Yoga practice during menstruation is a controversial issue. There are those who say that no woman should practice yoga during her menstruation, others say practice everything. Some say practice inversions, others say avoid. Some say a strong practice is useful All women are different with regards to menstruation. Some may not have any side effects, low energy or feel at all different than they do during the rest of the month, while others have such extreme pain, mood swings, fatigue, bloating, irritability and so on that they have to stay in bed for the first few days. Because no woman is the same there are no set rules regarding what to practice during menstruation but there are some general guidelines that can help. What is important is that we listen to our bodies during this time.
The menstrual cycle is very delicate. If we are stressed, travel; change our diet and so on then our cycle can change. It is very important to be aware of our cycle and to listen to our bodies. Those who do not may often have irregular periods or no periods along with many other symptoms. The state of our menstrual cycle reflects the state of our physical and mental health. Therefore it is not just asanas that can have an impact on it but also the mind, making meditation and reflection an important practice. The menstrual cycle is very delicate. If we are stressed, travel; change our diet and so on then our cycle can change. It is very important to be aware of our cycle and to listen to our bodies. Those who do not may often have irregular periods or no periods along with many other symptoms. The state of our menstrual cycle reflects the state of our physical and mental health. Therefore it is not just asanas that can have an impact on it but also the mind, making meditation and reflection an important practice.
Menstruation time is a time of heightened awareness and sensitivity. Often the problems that we have during the month become more real at this time and affect us more strongly. At this time it is particularly useful to examine these problems and find solutions. Menstruation is a time to explore and look within. It is a time to nurture and heal the body and mind. Again the way we look at our menstruation greatly differs between women. Some women prefer to ignore it as much as possible, to pretend or detach themselves from what is going on. These are generally the ones who are more competitive and out to prove that they are just as strong as men. Strength is good but we should also have the awareness of our bodies and give time to listen to them. It is not to say that we can all hang around the house not doing anything but we can treat our bodies with care and respect. We should put in efforts to remain balanced and therefore cultivate inner strength.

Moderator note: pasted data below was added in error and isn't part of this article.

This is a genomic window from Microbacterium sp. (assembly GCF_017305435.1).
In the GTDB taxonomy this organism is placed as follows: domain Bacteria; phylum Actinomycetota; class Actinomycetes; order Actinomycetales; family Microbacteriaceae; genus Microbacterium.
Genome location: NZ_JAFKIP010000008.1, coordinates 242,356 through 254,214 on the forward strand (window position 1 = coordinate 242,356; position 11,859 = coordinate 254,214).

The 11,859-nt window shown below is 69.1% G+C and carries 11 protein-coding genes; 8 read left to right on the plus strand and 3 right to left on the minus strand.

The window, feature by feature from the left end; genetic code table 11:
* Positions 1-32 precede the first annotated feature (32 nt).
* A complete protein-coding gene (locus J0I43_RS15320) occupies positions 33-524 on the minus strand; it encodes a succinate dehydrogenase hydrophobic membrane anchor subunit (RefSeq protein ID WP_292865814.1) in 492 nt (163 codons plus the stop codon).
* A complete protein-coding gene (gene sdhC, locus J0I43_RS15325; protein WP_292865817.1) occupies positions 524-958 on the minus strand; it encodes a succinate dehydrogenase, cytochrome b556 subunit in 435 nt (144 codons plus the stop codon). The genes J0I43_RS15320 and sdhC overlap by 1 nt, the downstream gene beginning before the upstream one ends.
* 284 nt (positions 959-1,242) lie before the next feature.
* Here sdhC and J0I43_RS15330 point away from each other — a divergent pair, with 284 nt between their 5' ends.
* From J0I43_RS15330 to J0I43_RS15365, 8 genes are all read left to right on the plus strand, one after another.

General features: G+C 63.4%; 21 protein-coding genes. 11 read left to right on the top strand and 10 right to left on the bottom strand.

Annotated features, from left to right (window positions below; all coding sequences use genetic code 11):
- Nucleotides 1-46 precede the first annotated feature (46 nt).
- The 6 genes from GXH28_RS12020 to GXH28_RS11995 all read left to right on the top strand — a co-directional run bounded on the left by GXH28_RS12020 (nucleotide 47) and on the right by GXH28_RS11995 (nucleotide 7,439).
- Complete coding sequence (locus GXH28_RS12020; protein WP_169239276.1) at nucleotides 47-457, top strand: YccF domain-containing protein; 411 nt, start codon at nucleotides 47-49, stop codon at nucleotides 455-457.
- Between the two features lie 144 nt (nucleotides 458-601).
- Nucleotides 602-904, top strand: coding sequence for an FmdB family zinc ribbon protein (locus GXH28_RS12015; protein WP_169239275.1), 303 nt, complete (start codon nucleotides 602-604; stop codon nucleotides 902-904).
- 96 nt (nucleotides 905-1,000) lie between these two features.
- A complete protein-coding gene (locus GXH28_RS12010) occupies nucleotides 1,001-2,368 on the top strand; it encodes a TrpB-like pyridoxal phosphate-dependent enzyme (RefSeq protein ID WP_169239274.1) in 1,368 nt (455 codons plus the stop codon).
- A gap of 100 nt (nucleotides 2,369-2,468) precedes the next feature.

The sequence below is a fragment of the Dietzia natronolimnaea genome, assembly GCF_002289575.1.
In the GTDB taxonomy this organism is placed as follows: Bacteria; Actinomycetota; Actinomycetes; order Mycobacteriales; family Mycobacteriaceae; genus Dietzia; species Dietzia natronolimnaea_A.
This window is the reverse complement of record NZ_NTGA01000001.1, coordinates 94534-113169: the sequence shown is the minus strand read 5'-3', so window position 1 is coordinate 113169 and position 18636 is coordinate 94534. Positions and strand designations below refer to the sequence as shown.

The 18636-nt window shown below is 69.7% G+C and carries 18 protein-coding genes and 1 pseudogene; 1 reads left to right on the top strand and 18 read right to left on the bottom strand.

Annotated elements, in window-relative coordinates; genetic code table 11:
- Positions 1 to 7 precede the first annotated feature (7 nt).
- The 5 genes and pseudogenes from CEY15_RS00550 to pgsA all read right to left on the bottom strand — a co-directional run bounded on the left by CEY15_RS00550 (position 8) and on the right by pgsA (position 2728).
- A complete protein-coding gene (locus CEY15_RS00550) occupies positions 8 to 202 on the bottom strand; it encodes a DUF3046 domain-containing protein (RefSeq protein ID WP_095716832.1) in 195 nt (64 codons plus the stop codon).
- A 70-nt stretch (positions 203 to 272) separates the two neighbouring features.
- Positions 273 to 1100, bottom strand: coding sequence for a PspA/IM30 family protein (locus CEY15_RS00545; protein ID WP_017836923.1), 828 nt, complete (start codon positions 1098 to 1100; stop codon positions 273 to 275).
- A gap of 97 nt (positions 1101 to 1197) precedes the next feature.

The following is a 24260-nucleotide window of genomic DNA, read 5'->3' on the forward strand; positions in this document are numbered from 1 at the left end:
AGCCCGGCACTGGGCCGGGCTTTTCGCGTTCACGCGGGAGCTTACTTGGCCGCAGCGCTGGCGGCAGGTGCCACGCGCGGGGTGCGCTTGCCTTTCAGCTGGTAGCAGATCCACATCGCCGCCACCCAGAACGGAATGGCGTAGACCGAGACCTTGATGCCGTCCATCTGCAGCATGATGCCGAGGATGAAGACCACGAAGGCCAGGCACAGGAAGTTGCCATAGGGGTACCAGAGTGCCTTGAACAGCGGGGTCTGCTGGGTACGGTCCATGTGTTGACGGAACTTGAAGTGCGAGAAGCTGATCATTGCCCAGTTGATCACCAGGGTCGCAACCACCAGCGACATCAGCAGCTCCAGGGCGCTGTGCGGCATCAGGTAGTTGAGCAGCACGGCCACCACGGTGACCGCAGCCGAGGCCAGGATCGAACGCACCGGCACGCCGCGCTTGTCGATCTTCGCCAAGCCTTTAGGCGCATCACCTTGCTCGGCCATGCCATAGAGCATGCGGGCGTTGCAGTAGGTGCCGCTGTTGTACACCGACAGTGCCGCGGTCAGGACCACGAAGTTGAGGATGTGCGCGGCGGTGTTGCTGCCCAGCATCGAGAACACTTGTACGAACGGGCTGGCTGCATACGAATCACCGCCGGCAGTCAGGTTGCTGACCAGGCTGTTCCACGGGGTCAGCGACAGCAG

Some associate guilt, uncleanliness or other negative emotions. These may have come up due to the culture one has grown up, the views of one’s parents or some other events in life. Relaxation techniques such as yoga nidra can be very beneficial for these women in clearing away these negativities and instead bringing acceptance and positivity of one’s self. The main reason why we may choose not to practice may be due to the associated symptoms of menstruation. If a woman is having very extreme menstruation then even the thought of practicing will cause negative emotions. The best practice at this time is then yoga nidra and some gentle pranayam such as bhramari (humming bee breath), anulom vilom (alternate nostril breath), ujjayi (victorious breath) and deep breathing.
If we are not feeling too uncomfortable then a yoga practice can be useful to help alleviate any period pain or back pain, balance the emotions – mood swings, anxiety, anger, depression, irritability and gentle open the pelvic region, relieving any congestion. Menstruation is a time to vary ones yoga practice to look within and find the peace and tranquility.
Not to do (asanas)
In a yoga practice there are certain asanas that should be avoided during menstruation. The main type of asanas are inversions. These should be avoided throughout the menstruation. The reasoning for this is that when we practice inversions one type of prana, known as a apana, which normally flows in the downward direction from the manipur chakra (naval centre) to mooladhar chakra (cervix), is reversed. This is useful to help increase the prana in the body and to help awaken the kundalini but when menstruating it goes against the natural flow. It can therefore stop or disturb the menstruation at this time and lead to other reproductive problems later on. Another reason is that during inversions the uterus is pulled towards the head and causes the broad ligaments to be over stretched which cause partial collapse of the veins, leaving open arteries to continue pumping blood. This can lead to vascular congestion and increased menstrual bleeding. Previously people used to think that inversions could cause endometriosis and infections but it is now thought not to be the case.